Books All Georgians Should Read

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Summer Reading: A Venerable Tradition

Summer reading. Ah, the time of loafing through light reading. Beach books. Settling into a hammock and letting the mind slip into cruise control with some guilty pleasures by Danielle Steel or Suzanne Collins or maybe Ken Follett. It’s been a tradition for … well, a heck of a lot longer than most of us probably imagine.

I came across a fascinating article the other day written by Craig Fehrman in The Boston Globe which I want to tell you a little about since the Globe doesn’t have much circulation in these parts. He writes that while we may think of the summer reading habit as recent — a likely invention of publishers to sell their books — way back in 1874 the Globe was urging its readers to take along books when they considered vacations. And the notion of vacations — which followed along with changing attitudes about work in the latter part of the 19th century — led to the idea of books being an essential part of time off from work. In his research, Fehrman tells us that as early as 1897 The New York Times was compiling a list of the 100 best summer books. And perhaps that resulted from librarians and teachers starting summer reading lists for the kids.

Fehrman — who deserves a lot of credit for digging up some intriguing information about this topic — writes that “by the start of World War I, summer reading was such an accepted and widespread practice that  “it no longer seemed worth squabbling over.” He quotes one book review writing in 1915 that “The summer, by our custom, is the time when one loafs.”

It could be argued, I suppose, that in the 21st century we seem to have entered a period when vacations are again edging toward extinction as people labor long in their jobs and seldom seem to take all of the vacation time they are allotted — or have finally landed a job after lengthy unemployment and have little opportunity for time off. And some of us who do vacation have always leaned toward the summer as a time of challenge: the time to face up to a book that I “ought” to read. Because of that, I’ve plowed through the likes of “Ulysses,” “The Sound and the Fury,” “The Ambassadors” and Proust (well, not all of Proust) in the hottest months and come away with a wonderful sense of accomplishment if not always a total sense of entertainment.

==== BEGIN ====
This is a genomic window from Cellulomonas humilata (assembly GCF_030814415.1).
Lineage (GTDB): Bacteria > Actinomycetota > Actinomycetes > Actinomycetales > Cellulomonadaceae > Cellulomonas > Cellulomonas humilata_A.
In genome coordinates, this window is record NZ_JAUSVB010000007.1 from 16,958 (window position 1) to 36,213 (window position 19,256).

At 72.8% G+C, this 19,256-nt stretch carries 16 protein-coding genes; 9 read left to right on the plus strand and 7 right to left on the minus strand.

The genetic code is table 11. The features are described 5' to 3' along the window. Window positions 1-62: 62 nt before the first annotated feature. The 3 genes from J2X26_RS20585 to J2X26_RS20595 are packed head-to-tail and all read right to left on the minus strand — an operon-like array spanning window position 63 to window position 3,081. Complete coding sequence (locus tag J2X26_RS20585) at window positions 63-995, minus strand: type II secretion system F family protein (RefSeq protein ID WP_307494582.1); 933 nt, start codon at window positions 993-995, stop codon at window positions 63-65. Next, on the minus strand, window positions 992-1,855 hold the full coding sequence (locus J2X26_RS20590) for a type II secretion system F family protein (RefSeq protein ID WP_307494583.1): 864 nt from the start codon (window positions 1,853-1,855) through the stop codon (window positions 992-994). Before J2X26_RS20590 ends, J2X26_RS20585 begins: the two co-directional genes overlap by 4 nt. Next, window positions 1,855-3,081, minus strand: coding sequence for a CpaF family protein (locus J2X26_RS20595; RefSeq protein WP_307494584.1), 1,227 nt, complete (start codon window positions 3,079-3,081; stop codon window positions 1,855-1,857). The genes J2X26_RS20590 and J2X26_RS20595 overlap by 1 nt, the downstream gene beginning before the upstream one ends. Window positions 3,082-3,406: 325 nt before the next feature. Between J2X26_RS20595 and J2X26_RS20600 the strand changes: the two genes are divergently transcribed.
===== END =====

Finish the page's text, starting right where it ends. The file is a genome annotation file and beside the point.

“Summer reading has come to offer an ideal space in the middle,” writes Fehrman, “equally accepted as a way to escaper the pressures of work or as a course in self-iprovement.” Agreed.

And as summer’s days wind down (though not temperatures in this part of the country), there’s no longer a need to be defensive about what your summer reading might be. Instead, Fehrman reminds us, “you can be pleased to be joining a venerable, beloved American tradition — the right to relax with a book in the sun.”

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